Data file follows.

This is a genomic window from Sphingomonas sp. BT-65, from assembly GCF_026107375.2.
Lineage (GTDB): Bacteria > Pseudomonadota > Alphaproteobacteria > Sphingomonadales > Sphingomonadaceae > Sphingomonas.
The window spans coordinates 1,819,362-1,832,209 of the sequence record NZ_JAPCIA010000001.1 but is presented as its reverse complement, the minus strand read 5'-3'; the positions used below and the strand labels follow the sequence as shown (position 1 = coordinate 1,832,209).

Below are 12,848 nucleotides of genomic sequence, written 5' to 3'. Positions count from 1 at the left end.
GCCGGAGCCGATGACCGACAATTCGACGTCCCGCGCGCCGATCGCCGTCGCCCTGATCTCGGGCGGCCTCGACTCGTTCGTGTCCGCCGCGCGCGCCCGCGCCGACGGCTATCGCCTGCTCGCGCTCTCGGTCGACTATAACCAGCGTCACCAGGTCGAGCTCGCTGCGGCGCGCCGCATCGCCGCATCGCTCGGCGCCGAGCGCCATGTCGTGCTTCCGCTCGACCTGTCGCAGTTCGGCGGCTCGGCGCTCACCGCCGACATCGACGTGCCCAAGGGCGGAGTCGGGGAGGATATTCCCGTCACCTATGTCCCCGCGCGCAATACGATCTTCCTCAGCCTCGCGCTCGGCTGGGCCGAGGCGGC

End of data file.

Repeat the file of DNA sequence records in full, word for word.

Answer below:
This is a genomic window from Sphingomonas sp. BT-65, from assembly GCF_026107375.2.
Lineage (GTDB): Bacteria > Pseudomonadota > Alphaproteobacteria > Sphingomonadales > Sphingomonadaceae > Sphingomonas.
The window spans coordinates 1,819,362-1,832,209 of the sequence record NZ_JAPCIA010000001.1 but is presented as its reverse complement, the minus strand read 5'-3'; the positions used below and the strand labels follow the sequence as shown (position 1 = coordinate 1,832,209).

Below are 12,848 nucleotides of genomic sequence, written 5' to 3'. Positions count from 1 at the left end.
GCCGGAGCCGATGACCGACAATTCGACGTCCCGCGCGCCGATCGCCGTCGCCCTGATCTCGGGCGGCCTCGACTCGTTCGTGTCCGCCGCGCGCGCCCGCGCCGACGGCTATCGCCTGCTCGCGCTCTCGGTCGACTATAACCAGCGTCACCAGGTCGAGCTCGCTGCGGCGCGCCGCATCGCCGCATCGCTCGGCGCCGAGCGCCATGTCGTGCTTCCGCTCGACCTGTCGCAGTTCGGCGGCTCGGCGCTCACCGCCGACATCGACGTGCCCAAGGGCGGAGTCGGGGAGGATATTCCCGTCACCTATGTCCCCGCGCGCAATACGATCTTCCTCAGCCTCGCGCTCGGCTGGGCCGAGGCGGC